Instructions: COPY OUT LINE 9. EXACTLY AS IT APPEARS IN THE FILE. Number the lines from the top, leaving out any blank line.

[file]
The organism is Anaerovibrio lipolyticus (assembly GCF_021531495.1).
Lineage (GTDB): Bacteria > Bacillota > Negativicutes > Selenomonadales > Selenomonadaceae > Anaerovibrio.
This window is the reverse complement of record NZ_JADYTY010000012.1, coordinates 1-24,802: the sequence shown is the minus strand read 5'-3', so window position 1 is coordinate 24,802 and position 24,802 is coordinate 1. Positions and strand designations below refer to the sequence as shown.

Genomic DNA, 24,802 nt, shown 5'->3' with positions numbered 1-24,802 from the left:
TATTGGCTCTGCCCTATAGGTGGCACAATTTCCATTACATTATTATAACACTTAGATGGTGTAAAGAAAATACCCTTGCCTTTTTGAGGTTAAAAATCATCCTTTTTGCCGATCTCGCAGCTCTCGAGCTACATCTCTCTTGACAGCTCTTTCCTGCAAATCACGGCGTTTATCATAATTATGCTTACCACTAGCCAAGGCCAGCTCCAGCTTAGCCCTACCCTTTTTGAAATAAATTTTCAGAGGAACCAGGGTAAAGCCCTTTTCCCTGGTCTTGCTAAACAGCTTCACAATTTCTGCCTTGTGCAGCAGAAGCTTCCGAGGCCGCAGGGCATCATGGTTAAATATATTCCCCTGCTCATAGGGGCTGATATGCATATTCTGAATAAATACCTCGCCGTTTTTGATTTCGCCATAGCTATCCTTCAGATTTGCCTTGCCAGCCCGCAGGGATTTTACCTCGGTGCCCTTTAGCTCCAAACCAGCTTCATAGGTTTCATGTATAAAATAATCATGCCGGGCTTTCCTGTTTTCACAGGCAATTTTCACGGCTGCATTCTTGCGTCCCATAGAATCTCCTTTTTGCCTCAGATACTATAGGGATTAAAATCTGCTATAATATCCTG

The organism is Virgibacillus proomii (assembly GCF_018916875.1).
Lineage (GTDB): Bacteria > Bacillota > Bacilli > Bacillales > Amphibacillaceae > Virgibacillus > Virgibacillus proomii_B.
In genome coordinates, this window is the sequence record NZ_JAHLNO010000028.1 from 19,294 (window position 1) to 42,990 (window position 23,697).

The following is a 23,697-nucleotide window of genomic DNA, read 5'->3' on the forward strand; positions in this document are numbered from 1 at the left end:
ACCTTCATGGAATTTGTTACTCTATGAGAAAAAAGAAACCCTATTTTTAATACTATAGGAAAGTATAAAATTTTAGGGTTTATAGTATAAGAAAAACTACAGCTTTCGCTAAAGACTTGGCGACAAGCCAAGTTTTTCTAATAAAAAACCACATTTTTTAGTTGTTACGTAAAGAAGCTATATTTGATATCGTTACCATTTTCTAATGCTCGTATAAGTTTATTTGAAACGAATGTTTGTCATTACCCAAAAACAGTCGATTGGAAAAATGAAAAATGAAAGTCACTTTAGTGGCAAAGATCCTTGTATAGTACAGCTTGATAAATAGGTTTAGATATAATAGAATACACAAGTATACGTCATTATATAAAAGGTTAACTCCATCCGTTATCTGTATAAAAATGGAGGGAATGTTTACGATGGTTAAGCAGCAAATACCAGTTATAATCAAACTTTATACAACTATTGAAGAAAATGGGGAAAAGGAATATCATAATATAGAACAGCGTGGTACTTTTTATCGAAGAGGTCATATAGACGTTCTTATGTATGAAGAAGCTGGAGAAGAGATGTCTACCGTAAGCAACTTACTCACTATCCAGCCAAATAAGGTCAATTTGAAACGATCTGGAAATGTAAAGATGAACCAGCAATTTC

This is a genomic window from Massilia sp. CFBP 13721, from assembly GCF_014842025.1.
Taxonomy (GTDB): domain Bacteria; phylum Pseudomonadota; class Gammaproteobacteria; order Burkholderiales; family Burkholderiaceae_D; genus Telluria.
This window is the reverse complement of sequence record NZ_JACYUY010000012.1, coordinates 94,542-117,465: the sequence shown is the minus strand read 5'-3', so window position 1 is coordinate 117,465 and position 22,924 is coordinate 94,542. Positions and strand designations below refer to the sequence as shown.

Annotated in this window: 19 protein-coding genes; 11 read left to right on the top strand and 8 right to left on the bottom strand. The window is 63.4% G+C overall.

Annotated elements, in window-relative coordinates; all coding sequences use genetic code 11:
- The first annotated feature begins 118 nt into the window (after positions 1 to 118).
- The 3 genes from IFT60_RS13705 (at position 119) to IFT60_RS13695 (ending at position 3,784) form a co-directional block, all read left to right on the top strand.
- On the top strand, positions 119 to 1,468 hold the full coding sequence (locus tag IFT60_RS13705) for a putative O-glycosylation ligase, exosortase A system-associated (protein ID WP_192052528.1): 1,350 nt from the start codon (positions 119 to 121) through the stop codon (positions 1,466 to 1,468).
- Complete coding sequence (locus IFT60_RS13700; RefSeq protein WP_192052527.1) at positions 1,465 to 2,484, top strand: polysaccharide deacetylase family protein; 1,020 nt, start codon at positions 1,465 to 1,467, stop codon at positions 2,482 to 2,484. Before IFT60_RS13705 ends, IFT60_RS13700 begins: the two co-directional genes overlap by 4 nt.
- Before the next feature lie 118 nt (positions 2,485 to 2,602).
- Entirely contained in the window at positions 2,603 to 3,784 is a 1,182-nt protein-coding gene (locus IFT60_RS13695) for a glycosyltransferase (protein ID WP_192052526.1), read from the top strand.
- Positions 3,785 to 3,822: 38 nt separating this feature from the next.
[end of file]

The following is a 23,697-nucleotide window of genomic DNA, read 5'->3' on the forward strand; positions in this document are numbered from 1 at the left end: